Doyle offers another lucid, inspiring chronicle of female empowerment and the rewards of self-awareness and renewal.

Pub Date: March 10, 2020

ISBN: 978-1-9848-0125-8

Page Count: 352

Publisher: Dial Books

Review Posted Online: Dec. 22, 2019

Kirkus Reviews Issue: Jan. 15, 2020

Did you like this book?

An engrossing memoir as well as a lively treatise on what extraordinary grace under extraordinary pressure looks like.

Reader Votes

  • Readers Vote
  • 11

Our Verdict

  • Our Verdict
  • GET IT

Google Rating

  • google rating
  • google rating
  • google rating
  • google rating
  • google rating
  • New York Times Bestseller

  • IndieBound Bestseller

BECOMING

The former first lady opens up about her early life, her journey to the White House, and the eight history-making years that followed.

It’s not surprising that Obama grew up a rambunctious kid with a stubborn streak and an “I’ll show you” attitude. After all, it takes a special kind of moxie to survive being the first African-American FLOTUS—and not only survive, but thrive. For eight years, we witnessed the adversity the first family had to face, and now we get to read what it was really like growing up in a working-class family on Chicago’s South Side and ending up at the world’s most famous address. As the author amply shows, her can-do attitude was daunted at times by racism, leaving her wondering if she was good enough. Nevertheless, she persisted, graduating from Chicago’s first magnet high school, Princeton, and Harvard Law School, and pursuing careers in law and the nonprofit world. With her characteristic candor and dry wit, she recounts the story of her fateful meeting with her future husband. Once they were officially a couple, her feelings for him turned into a “toppling blast of lust, gratitude, fulfillment, wonder.” But for someone with a “natural resistance to chaos,” being the wife of an ambitious politician was no small feat, and becoming a mother along the way added another layer of complexity. Throw a presidential campaign into the mix, and even the most assured woman could begin to crack under the pressure. Later, adjusting to life in the White House was a formidable challenge for the self-described “control freak”—not to mention the difficulty of sparing their daughters the ugly side of politics and preserving their privacy as much as possible. Through it all, Obama remained determined to serve with grace and help others through initiatives like the White House garden and her campaign to fight childhood obesity. And even though she deems herself “not a political person,” she shares frank thoughts about the 2016 election.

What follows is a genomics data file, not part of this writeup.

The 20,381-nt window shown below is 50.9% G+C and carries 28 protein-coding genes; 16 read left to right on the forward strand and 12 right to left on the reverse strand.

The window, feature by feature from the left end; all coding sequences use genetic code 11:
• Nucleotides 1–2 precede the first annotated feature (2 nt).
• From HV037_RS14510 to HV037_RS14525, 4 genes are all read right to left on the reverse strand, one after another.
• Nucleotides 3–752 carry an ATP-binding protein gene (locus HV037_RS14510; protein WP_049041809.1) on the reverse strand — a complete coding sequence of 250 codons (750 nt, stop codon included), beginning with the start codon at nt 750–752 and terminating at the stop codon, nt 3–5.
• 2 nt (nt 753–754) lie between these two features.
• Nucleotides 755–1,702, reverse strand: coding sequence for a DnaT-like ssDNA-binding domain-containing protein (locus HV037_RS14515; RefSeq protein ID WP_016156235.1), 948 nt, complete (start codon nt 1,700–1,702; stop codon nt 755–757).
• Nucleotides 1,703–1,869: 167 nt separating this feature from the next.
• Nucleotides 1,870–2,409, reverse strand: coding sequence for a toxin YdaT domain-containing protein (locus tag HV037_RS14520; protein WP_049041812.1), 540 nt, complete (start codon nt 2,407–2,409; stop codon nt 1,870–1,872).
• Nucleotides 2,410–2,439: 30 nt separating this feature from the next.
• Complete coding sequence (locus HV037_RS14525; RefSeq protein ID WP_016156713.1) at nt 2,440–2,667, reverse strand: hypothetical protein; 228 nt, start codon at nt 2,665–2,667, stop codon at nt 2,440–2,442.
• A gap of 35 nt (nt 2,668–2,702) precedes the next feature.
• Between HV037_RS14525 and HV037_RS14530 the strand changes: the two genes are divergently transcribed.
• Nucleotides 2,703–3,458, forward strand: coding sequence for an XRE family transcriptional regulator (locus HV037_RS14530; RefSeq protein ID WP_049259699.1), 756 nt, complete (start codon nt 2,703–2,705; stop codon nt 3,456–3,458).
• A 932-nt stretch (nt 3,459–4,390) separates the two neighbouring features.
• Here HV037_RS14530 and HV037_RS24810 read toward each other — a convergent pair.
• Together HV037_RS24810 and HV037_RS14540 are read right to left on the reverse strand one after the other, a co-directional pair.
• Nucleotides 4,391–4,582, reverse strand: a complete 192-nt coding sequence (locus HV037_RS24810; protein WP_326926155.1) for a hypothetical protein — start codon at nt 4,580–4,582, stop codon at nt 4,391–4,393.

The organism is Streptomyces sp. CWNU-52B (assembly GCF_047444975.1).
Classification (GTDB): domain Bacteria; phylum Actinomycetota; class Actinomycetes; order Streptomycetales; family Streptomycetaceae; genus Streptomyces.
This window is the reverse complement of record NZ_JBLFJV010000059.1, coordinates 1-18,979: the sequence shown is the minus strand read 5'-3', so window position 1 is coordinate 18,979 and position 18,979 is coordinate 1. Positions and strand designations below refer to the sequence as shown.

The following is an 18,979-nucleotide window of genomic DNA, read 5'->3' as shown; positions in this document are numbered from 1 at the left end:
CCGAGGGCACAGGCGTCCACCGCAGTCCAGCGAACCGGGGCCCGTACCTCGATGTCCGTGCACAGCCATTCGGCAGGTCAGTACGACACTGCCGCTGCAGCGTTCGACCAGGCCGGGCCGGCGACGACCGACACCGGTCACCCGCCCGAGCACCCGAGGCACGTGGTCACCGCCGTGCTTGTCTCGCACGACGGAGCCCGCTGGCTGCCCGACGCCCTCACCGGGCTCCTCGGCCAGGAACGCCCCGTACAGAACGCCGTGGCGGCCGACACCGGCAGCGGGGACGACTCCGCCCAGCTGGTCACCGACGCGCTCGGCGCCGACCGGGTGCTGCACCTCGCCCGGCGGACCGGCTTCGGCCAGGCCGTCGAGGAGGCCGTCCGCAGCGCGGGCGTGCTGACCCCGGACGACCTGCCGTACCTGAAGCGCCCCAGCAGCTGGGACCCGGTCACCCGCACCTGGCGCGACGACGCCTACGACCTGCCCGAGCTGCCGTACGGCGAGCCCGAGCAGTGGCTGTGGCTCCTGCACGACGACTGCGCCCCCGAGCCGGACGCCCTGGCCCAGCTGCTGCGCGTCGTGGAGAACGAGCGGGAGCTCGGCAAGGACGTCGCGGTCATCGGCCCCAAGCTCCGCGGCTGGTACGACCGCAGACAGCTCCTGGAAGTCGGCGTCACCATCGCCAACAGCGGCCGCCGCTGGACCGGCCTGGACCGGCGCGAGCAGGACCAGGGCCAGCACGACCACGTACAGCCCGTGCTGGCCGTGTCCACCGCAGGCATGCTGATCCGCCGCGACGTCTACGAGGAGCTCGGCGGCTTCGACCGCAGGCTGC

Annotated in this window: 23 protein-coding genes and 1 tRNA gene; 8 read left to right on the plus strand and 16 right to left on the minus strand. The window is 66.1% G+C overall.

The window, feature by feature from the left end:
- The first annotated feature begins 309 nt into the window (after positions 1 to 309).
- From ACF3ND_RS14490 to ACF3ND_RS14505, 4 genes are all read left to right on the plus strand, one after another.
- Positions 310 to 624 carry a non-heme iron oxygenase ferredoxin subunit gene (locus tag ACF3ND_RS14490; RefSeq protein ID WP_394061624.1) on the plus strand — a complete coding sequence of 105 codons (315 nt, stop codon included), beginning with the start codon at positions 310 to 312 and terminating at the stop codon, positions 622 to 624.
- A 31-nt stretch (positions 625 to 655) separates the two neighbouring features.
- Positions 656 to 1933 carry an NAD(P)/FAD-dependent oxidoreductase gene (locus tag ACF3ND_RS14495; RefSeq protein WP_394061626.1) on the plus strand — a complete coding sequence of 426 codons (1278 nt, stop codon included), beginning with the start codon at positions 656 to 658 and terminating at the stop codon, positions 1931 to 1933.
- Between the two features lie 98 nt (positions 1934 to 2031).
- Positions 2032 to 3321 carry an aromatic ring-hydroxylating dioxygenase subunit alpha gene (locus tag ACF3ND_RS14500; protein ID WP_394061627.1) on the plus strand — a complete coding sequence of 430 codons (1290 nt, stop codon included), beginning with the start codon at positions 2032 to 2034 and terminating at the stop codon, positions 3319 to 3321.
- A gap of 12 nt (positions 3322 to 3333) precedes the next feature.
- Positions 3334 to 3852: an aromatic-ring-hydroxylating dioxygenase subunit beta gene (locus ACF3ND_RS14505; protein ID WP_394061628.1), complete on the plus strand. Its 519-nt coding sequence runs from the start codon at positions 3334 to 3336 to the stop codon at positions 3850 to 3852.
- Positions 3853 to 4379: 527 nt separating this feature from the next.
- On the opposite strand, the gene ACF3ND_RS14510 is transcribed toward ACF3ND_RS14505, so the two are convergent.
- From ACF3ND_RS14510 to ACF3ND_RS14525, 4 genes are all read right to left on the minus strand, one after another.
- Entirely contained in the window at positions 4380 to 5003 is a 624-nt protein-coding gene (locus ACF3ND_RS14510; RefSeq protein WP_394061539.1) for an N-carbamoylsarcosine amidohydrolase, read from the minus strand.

An engrossing memoir as well as a lively treatise on what extraordinary grace under extraordinary pressure looks like.

Pub Date: Nov. 13, 2018

ISBN: 978-1-5247-6313-8

Page Count: 448

Publisher: Crown

Review Posted Online: Nov. 30, 2018

Did you like this book?

more